All corporations who conduct business in the state of Missouri must file annual registration reports with the Missouri Secretary of State in order to remain in good standing. The requirement applies to nonprofit and for-profit corporations alike. It is not uncommon for incorporated small businesses, including homeowner or condominium associations, to neglect to file this report on time as a result of the many other responsibilities they juggle every day. However, failing to file the annual registration report will result in the administrative dissolution of a domestic corporation’s charter from the Secretary of State, which means the corporation can no longer carry on business.
There is also the issue of whether it saves time and is more convenient to elect to file biennial reports, meaning filing a report every other year.
When to File
For corporations incorporated on or after July 1, 2003, the annual report is due at the end of the month that the corporation incorporated. For corporations existing prior to July 1, 2003, the annual report is due at the end of the month indicated on their last annual report. Because incorporation dates differ and Missouri statutes do not allow a nonprofit corporation to change the month that the annual report is due, the corporation is responsible to plan accordingly each year and to ensure timely filing. For-profit corporations may change the designated reporting month by indicating a new month when filing the annual registration but will incur a nominal fee to do so. Before the form is due for filing, the corporation’s registered agent will receive either a notice of the upcoming filing deadline or a blank copy in the mail, depending on whether the corporation filed online or by use of a paper registration. The notice or form will list the date the report is due. Late reports accrue additional fees for each 30-day period.
How to File
The corporation may either use the physical form provided by the Secretary of State or file the annual report online through the Secretary of State’s website. Although the form is fairly simple, it is specific in that no other documents are suitable substitutes or approximations.
Annual or Biennial Filings
While the convenience of a biennial filing is attractive, for nonprofit corporations, including incorporated homeowner and condominium associations, because board members and officers generally change on an annual basis, a biennial registration report will result in the need to file a Statement of Correction upon the election of new directors and officers. Thus, the biennial filing option does not actually save any time or eliminate the amount of time spent on this compliance task.
Elections resulting in different officers and directors do not always align with filing deadlines. For entities where elections may cause a change in officers and directors on an annual basis, such as nonprofit corporations, it may be necessary to file by the due date for the return of the registration report, but also, if the officers and directors change at some point during the year, a Statement of Correction should be filed to update the information on file. Failure to do so could result in an individual, no longer either a director or an officer, receiving an important communication or even being served with process instituting a lawsuit. The error’s consequence will lie not with the sender, but with the corporation or HOA.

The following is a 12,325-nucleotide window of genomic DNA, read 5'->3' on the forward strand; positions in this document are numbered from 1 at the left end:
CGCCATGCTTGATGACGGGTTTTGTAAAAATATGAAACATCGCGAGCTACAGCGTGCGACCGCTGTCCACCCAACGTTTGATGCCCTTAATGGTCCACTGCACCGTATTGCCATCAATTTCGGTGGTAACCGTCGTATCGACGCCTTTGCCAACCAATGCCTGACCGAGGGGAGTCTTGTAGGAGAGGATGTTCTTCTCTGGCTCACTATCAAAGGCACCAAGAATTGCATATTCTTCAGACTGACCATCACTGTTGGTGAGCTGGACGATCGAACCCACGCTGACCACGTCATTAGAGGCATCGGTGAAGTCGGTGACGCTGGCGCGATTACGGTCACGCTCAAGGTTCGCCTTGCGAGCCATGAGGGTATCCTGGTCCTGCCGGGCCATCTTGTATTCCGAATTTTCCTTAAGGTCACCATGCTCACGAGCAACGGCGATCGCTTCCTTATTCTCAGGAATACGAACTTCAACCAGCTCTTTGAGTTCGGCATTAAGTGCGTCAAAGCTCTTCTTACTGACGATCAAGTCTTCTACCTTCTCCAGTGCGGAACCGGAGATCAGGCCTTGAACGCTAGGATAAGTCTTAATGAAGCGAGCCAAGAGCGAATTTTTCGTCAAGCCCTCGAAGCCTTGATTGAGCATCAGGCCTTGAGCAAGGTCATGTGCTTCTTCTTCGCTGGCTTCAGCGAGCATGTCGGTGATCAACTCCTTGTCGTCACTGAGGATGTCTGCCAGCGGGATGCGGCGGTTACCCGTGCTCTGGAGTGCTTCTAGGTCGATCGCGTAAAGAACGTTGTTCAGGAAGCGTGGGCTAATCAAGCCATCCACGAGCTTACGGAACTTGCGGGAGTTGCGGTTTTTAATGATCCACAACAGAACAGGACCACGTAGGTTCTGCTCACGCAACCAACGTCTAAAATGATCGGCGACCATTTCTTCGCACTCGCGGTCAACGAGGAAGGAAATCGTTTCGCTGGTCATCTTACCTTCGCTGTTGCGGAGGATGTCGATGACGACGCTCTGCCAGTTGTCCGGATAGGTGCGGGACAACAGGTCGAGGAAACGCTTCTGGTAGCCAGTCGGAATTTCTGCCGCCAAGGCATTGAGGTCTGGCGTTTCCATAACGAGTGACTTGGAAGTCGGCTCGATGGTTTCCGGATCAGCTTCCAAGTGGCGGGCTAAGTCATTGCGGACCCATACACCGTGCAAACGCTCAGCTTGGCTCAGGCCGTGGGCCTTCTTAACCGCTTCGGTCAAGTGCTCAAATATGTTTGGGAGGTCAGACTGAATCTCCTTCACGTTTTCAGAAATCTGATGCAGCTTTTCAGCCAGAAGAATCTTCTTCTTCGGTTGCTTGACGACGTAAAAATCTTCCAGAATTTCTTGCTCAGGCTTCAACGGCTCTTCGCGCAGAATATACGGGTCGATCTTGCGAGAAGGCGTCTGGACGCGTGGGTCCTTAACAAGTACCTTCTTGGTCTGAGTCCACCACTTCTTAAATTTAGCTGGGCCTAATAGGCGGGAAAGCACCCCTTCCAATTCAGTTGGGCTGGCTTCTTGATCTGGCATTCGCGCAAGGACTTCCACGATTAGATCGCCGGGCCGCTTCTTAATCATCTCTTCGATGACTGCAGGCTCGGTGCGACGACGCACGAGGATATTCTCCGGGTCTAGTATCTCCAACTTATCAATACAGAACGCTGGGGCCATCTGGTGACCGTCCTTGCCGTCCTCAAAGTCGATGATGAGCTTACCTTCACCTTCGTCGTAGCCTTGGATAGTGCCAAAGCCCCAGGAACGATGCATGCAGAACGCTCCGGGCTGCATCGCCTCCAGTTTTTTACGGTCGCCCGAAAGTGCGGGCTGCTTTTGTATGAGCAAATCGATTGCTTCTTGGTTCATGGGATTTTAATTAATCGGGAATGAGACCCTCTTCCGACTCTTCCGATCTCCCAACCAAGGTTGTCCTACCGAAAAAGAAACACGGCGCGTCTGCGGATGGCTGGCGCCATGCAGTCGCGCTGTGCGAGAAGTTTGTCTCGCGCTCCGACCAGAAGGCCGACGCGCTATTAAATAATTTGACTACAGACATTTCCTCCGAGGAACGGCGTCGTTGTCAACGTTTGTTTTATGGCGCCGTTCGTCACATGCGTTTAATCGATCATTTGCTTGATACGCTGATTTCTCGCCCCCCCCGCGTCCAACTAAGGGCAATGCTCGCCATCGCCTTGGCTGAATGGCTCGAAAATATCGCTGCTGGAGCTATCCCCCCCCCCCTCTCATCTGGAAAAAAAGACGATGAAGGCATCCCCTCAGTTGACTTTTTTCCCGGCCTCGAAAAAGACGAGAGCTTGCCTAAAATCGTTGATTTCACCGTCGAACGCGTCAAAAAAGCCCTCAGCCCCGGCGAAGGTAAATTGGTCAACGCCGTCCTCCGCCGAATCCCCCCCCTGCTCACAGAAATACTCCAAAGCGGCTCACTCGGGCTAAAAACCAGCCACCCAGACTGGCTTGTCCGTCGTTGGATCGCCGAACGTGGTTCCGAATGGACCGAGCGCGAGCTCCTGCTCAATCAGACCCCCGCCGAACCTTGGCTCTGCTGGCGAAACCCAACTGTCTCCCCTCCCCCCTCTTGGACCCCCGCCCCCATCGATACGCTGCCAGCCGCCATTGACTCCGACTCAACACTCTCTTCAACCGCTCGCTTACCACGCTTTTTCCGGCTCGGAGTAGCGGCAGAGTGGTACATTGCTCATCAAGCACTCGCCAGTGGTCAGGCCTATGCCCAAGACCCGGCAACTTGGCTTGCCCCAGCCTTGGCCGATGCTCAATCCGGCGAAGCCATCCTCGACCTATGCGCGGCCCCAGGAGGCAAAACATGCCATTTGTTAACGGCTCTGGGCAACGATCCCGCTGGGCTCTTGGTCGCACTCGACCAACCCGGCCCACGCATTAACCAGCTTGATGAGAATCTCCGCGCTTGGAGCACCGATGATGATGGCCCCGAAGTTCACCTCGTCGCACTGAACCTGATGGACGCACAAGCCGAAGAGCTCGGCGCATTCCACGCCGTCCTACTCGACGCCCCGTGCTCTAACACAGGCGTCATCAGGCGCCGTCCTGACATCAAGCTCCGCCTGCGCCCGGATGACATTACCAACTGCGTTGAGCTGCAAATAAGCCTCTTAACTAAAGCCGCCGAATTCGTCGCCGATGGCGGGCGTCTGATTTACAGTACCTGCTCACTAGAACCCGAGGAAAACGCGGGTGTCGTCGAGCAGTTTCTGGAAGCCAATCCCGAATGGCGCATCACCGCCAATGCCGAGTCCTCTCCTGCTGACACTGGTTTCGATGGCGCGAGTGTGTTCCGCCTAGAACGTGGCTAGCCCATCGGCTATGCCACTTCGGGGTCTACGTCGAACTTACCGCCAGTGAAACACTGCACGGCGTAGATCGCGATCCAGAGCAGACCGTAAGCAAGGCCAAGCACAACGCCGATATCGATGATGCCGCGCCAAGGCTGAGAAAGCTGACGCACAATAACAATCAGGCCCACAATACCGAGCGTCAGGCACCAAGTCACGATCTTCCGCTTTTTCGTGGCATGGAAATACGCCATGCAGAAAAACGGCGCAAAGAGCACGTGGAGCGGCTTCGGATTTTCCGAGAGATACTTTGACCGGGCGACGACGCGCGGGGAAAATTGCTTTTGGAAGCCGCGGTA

What Is Included in the Filing?
The corporation will need to provide information regarding any change in its principal place of business, as well as the name and address of its registered agent, names and addresses of all officers, and names and addresses of all board members. While only a limited number of lines are available to list the officers and directors, you should list all officers and all directors by attaching additional pages. Many corporations will leave the responsibility of filing the report to its registered agent since the form is so straightforward and requires no board approval. Additionally, the corporation must pay a filing fee.
What Happens If the Corporation Fails to File?
As stated above, if a corporation fails to file its registration report by the due date, late fees accrue for every 30 days the filing is late until the Secretary of State administratively dissolves the corporation, which generally happens approximately six months after the initial due date. During the period between the due date and dissolution, the Secretary of State is required to provide notice by mail that the corporation is to be dissolved. After this notice, the corporation has 60 days in which to correctly file the registration or otherwise make an explanation. If it fails to do so, the corporation will be administratively dissolved.
In order to gain reinstatement after a dissolution, the corporation must provide a Certificate of Tax Clearance from the Missouri Department of Revenue, any and all past-due annual registration reports and the corresponding fees for each, a reinstatement fee, and an application for rescission of dissolution. The Certificate of Tax Clearance signifies that the corporation is current on its state tax liabilities, including the filing of all appropriate corporate income tax returns, while the other documentation is to cure and explain the cause of dissolution.
With the corporation’s board so often focused on broader issues of day-to-day concern and long-term goals, it is easy to overlook regulatory filings, especially those as seemingly mundane as the Missouri Annual Registration Report. However, good recordkeeping and timely filing is essential to maintaining good standing with the Missouri Secretary of State. Continued diligence in meeting filing deadlines will prevent headaches and late fees for the board in the future.